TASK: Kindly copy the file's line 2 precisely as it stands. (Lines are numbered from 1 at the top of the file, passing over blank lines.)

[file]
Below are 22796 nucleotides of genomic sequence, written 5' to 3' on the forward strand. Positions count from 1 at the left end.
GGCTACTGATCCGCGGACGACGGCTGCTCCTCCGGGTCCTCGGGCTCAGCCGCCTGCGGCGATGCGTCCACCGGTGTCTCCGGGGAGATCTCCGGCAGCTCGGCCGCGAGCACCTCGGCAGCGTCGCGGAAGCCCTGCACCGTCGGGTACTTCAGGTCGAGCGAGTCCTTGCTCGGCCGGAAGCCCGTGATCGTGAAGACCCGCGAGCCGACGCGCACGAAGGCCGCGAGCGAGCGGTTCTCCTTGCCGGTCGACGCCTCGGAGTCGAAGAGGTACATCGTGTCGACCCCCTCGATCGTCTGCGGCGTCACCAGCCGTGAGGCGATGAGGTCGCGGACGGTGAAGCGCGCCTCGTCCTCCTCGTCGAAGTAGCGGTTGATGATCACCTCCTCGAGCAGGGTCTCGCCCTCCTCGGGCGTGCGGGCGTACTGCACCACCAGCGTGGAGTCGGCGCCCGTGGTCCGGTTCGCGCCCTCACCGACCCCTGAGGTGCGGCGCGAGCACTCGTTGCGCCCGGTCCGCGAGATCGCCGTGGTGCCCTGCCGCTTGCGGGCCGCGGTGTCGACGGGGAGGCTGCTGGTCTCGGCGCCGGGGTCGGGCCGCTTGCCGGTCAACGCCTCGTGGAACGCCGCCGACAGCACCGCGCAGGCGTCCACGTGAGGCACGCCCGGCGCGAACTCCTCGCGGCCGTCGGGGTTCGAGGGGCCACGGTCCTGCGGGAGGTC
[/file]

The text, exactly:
GGCTACTGATCCGCGGACGACGGCTGCTCCTCCGGGTCCTCGGGCTCAGCCGCCTGCGGCGATGCGTCCACCGGTGTCTCCGGGGAGATCTCCGGCAGCTCGGCCGCGAGCACCTCGGCAGCGTCGCGGAAGCCCTGCACCGTCGGGTACTTCAGGTCGAGCGAGTCCTTGCTCGGCCGGAAGCCCGTGATCGTGAAGACCCGCGAGCCGACGCGCACGAAGGCCGCGAGCGAGCGGTTCTCCTTGCCGGTCGACGCCTCGGAGTCGAAGAGGTACATCGTGTCGACCCCCTCGATCGTCTGCGGCGTCACCAGCCGTGAGGCGATGAGGTCGCGGACGGTGAAGCGCGCCTCGTCCTCCTCGTCGAAGTAGCGGTTGATGATCACCTCCTCGAGCAGGGTCTCGCCCTCCTCGGGCGTGCGGGCGTACTGCACCACCAGCGTGGAGTCGGCGCCCGTGGTCCGGTTCGCGCCCTCACCGACCCCTGAGGTGCGGCGCGAGCACTCGTTGCGCCCGGTCCGCGAGATCGCCGTGGTGCCCTGCCGCTTGCGGGCCGCGGTGTCGACGGGGAGGCTGCTGGTCTCGGCGCCGGGGTCGGGCCGCTTGCCGGTCAACGCCTCGTGGAACGCCGCCGACAGCACCGCGCAGGCGTCCACGTGAGGCACGCCCGGCGCGAACTCCTCGCGGCCGTCGGGGTTCGAGGGGCCACGGTCCTGCGGGAGGTC